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A kinematic model has been developed for simulation and prediction of the prehensile capabilities of the human hand. The kinematic skeleton of the hand is characterized by ideal joints and simple segments. Finger-joint angulation is characterized by yaw (abduction-adduction), pitch (flexion-extension) and roll (axial rotation) angles. The model is based on(More)
Several physical stressors, including repetitive, sustained, and forceful exertions, awkward postures, localized mechanical stress, highly dynamic movements, exposures to low temperatures, and vibration have been linked to increased risk of work-related musculoskeletal disorders. Repetitive exertions have been among the most widely studied of these(More)
This study examines the relationship between forearm EMGs and keyboard reaction forces in 10 people during keyboard tasks performed at a comfortable speed. A linear fit of EMG force data for each person and finger was calculated during static fingertip loading. An average r2 of .71 was observed for forces below 50% of the maximal voluntary contraction(More)
This paper presents a conceptual model for the pathogenesis of work-related musculoskeletal disorders. The model contains sets of cascading exposure, dose, capacity, and response variables, such that response at one level can act as dose at the next. Response to one or more doses can diminish or increase the capacity for responding to successive doses. The(More)
The major goal of this investigation was to collect statistically-based anthropometry describing the kinematics of the human hand and to model this anthropometry as a function of external hand measurements, so that it may be predicted noninvasively. Joint centres were anatomically estimated as the centre of curvature of the head of the bone proximal to the(More)
To determine normative values for nerve conduction studies among workers, we selected a subset of 326 workers from 955 subjects who participated in medical surveys in the workplace. The reference cohort was composed exclusively of active workers, in contrast to the typical convenience samples. Nerve conduction measures included bilateral median and ulnar(More)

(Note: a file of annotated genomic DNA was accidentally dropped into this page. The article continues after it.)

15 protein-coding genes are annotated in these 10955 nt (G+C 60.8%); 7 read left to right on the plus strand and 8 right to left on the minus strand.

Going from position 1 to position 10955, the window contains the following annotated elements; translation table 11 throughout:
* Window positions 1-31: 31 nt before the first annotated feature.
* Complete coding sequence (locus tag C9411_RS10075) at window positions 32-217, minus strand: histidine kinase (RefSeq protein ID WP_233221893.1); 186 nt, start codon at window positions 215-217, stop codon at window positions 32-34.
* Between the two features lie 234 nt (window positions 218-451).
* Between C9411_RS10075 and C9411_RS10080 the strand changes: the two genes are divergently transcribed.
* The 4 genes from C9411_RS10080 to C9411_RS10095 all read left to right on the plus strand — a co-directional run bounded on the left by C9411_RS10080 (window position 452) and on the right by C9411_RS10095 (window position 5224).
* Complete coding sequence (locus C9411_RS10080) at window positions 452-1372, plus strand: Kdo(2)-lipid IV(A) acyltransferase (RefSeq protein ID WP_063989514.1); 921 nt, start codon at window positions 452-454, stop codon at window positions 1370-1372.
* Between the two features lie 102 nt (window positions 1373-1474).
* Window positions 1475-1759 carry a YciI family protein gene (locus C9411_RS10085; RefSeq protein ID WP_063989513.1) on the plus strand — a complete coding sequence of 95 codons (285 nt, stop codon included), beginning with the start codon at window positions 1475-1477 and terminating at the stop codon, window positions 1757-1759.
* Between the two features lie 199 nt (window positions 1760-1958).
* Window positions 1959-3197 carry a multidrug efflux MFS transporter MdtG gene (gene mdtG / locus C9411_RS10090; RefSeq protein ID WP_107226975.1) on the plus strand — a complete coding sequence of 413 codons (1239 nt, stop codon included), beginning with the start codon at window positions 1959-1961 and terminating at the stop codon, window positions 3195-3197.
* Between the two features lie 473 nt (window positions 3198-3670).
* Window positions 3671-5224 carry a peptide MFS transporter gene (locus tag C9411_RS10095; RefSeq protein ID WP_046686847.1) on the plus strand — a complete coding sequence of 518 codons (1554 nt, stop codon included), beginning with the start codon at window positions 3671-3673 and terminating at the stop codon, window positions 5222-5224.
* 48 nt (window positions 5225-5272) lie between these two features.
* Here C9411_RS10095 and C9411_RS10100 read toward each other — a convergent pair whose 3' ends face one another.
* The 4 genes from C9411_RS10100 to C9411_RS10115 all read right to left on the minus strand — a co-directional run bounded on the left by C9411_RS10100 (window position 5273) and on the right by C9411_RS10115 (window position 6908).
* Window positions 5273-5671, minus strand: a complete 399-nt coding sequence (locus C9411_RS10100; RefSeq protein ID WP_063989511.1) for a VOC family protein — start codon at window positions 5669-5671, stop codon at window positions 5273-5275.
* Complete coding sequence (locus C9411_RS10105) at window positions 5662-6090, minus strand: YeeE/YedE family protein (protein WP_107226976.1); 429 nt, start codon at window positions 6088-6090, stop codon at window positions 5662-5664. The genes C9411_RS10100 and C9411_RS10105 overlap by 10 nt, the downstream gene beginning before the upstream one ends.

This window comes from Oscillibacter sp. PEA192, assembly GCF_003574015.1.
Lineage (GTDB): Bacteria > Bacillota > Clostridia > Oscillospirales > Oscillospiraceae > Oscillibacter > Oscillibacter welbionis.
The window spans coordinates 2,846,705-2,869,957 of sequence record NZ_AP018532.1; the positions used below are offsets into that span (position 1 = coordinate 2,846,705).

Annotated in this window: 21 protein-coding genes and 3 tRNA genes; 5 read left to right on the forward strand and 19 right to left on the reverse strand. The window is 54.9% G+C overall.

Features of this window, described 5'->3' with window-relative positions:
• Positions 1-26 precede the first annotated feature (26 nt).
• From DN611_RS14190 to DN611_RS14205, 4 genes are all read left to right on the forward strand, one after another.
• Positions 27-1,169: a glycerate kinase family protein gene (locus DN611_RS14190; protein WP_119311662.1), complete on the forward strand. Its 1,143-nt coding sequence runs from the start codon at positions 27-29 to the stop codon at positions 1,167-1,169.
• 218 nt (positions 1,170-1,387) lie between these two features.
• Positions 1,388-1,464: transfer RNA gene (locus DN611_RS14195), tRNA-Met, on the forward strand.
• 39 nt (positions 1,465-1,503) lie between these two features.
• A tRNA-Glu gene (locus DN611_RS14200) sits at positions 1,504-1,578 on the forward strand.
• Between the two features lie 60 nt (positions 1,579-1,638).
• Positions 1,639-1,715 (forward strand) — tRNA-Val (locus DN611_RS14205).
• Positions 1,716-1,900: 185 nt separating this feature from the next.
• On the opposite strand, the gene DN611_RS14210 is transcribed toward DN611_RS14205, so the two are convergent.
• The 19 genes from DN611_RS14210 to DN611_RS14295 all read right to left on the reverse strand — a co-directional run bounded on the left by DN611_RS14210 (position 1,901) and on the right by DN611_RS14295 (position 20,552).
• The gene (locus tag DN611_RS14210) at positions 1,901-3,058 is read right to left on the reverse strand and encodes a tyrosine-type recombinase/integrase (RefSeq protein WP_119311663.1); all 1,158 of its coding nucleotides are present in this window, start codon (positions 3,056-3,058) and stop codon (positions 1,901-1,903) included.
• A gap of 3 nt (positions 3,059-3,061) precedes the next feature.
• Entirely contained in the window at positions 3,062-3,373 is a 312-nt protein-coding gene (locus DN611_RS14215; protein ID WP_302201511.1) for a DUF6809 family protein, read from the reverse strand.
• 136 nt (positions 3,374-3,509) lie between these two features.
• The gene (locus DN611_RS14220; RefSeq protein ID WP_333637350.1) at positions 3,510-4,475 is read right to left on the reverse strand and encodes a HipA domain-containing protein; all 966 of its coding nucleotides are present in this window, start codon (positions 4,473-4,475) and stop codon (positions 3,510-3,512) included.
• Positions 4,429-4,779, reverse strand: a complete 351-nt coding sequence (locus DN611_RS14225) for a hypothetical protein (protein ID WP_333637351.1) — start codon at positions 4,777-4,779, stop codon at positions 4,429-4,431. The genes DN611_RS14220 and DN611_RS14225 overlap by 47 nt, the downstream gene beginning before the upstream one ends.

This paper considers one way that occupational health professionals can assess the force exerted by keyboard users and the possible relationship between that force and the key force-displacement relationship. First, three personal-computer keyboards with the standard QWERTY layouts were tested as described by the American National Standard for Human Factors(More)
Increased weight and, more recently, body mass index (BMI), have been suggested as risk factors for carpal tunnel syndrome (CTS). In an effort to determine the relative risk (RR) of obesity in the development of CTS, 949 patients who had an evaluation of the right upper extremity that included motor and sensory conduction studies of the median and ulnar(More)
Eighteen subjects drove screws with air-powered tools into perforated sheet metal at three vertical and two horizontal work locations using three different work paces (8, 10, and 12 screws/min). Subjects drove screws with a pistol-shaped tool on the vertical orientation at knee, elbow, and shoulder height. They used an in-line tool to drive screws on the(More)